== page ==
Germany's Scholz backs EU shift away from China

Chancellor says bloc needs to be smart when doing business with Beijing, as Chinese Foreign Minister visits Berlin

German Chancellor Olaf Scholz says Europe needs to consider the implications as China moves closer to Russia. AFP
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German Chancellor Olaf Scholz on Tuesday said that Europe must move its trade relations away from China, in what he described as “smart de-risking”.

The uneasy relationship between Europe and China has come under renewed scrutiny this week with the visit of Foreign Minister Qin Gang.

“Rivalry and competition on the side of China have certainly increased,” Mr Scholz said in a speech to the European Parliament in Strasbourg.

“The EU has seen this and is reacting,” said Mr Scholz. “I agree with [EU Commission President] Ursula von der Leyen when she says no decoupling but a smart de-risking is the way to go.”

In Berlin on Tuesday, Mr Qin said China wanted to have a stable business relationship with Europe and be a partner on shared challenges.

China and Germany should “have enough wisdom” to work together, he said.

But Mr Qin said Beijing would respond to protect its interests if the West imposes sanctions on Chinese companies for alleged links to Russia's war effort in Ukraine.

German Foreign Minister Annalena Baerbock said Europe would ensure that its needs are met if conflict, or natural disaster, cuts off trade with China.

She said Europe had “looked at where we are vulnerable” after Russia's invasion of Ukraine left it exposed on energy markets.

The coronavirus pandemic and Russia's invasion of Ukraine sent Europe hurrying to invest in its industries to avoid disruption of supplies.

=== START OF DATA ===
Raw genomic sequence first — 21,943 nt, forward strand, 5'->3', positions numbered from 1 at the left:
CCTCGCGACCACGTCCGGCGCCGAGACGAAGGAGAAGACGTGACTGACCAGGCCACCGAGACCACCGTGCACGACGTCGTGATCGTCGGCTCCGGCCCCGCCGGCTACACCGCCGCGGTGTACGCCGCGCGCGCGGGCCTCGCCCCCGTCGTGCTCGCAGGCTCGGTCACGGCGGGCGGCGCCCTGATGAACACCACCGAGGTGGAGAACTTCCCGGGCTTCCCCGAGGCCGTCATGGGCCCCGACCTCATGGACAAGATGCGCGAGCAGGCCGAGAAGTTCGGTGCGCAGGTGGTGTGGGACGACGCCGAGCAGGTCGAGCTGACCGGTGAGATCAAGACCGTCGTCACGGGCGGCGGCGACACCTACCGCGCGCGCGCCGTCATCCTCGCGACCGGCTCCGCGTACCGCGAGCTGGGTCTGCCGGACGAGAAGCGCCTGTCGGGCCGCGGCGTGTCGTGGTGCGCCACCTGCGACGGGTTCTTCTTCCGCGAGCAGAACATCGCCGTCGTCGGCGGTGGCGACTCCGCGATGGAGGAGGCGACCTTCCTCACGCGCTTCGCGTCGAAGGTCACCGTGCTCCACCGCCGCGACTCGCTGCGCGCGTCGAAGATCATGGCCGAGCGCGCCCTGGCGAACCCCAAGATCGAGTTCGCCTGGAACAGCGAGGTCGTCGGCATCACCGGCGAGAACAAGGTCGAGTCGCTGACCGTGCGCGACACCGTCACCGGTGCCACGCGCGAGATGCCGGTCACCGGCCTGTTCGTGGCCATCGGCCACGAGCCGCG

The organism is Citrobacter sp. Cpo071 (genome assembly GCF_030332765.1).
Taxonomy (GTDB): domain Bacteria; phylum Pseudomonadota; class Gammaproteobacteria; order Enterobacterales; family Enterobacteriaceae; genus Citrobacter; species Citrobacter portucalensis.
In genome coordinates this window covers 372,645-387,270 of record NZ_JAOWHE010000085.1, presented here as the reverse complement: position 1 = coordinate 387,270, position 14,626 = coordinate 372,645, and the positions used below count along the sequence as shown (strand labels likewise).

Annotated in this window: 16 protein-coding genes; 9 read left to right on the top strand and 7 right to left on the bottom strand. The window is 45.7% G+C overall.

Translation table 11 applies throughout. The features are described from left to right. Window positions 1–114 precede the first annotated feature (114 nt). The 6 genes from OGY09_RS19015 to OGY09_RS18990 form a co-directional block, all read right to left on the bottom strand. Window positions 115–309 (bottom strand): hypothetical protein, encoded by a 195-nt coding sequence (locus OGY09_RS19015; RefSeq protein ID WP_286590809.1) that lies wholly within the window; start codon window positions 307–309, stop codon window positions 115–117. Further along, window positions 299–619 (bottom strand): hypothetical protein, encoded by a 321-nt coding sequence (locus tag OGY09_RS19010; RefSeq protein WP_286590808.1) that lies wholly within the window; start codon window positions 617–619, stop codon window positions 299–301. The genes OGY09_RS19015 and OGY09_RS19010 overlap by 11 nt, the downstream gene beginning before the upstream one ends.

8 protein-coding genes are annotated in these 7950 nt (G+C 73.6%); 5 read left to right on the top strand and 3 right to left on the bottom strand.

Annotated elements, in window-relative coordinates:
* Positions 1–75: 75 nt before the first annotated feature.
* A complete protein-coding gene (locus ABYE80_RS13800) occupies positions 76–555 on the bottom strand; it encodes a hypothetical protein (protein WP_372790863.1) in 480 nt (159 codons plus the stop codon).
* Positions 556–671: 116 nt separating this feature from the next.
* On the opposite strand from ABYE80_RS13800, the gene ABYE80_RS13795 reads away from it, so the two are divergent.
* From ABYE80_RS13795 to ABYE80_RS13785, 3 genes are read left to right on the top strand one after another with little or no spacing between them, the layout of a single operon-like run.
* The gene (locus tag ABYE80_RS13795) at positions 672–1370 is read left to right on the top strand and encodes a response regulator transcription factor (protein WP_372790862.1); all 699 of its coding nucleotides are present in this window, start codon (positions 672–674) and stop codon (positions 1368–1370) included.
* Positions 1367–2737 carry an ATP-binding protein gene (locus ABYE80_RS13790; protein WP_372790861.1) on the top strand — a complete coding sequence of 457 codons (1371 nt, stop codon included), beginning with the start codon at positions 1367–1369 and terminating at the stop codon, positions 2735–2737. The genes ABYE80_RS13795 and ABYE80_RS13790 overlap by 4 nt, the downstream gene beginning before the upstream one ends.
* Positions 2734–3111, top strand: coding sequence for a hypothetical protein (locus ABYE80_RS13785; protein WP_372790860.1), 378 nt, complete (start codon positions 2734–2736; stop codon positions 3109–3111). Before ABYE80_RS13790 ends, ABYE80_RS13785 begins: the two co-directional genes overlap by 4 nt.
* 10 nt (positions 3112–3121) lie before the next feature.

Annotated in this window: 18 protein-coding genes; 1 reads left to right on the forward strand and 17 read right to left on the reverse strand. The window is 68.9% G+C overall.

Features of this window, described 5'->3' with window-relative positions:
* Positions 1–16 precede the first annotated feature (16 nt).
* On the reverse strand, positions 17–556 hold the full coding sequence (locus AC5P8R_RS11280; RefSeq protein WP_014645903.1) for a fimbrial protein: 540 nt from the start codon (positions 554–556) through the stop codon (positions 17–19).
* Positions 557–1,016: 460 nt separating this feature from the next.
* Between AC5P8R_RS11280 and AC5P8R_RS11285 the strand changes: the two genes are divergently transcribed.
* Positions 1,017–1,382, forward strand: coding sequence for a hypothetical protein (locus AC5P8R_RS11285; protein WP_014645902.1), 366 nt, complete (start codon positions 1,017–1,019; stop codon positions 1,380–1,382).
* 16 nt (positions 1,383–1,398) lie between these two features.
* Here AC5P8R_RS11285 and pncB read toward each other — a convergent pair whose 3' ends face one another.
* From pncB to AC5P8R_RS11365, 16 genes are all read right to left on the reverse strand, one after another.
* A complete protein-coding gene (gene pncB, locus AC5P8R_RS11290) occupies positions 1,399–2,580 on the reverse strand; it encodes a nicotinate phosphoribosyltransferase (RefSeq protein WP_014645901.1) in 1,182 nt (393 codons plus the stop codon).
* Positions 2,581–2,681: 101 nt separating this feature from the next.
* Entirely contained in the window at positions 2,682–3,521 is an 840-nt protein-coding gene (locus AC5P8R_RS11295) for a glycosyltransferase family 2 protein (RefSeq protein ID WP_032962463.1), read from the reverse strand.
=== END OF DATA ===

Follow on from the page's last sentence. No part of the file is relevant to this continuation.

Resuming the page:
Mr Scholz said that the initial processing of raw materials must take place “in situ” rather than in China.

The Netherlands recently stopped exporting advanced semiconductors to China in a recent example of tensions with Beijing.

Western countries want to slow down China's access to the technology, a component in a number of products — including smartphones and wind turbines.

The European Commission has pushed for the mass production of semiconductors in Europe.

European leaders have also expressed uneasiness with what they view as China's implicit support for Russia's war in Ukraine — while China has presented itself as neutral in the conflict.

Several media reports suggested this week that Brussels is considering imposing sanctions on Chinese companies found to be supporting Russia’s war effort in Ukraine.

Addressing the war, Mr Scholz called on fellow Europeans to “not be intimidated” by Russian President Vladimir Putin.

Mr Putin on Tuesday oversaw the Victory Day military parade in Moscow's Red Square, commemorating millions of Russian dead in the Second World War and the defeat of Nazi Germany in 1945.

Mr Scholz was addressing European politicians on Europe Day, which celebrates the 1950 proposal of the European Union's predecessor, the European Coal and Steel Community.

“We need to ensure Europe an appropriate place in the world tomorrow that is not greater or lesser than other countries or regions but on equal footing with others,” said Mr Scholz.

He also said that Europe needs a solution to what political leaders repeatedly describe as a migrant crisis.

Numbers of attempts to enter the EU through illegal routes have recently increased, although overall figures remain lower in most countries than in 2015, when arrivals of Syrian refugees fleeing conflict spiked.

Mr Scholz highlighted that some countries are in urgent need of labour and that Europe needs “smart-managed controlled migration”.

“We need a solution in line with the European claim to solidarity, but we can’t wait until this solidarity appears to us like the holy ghost,” said Mr Scholz.

Updated: May 10, 2023, 7:59 AM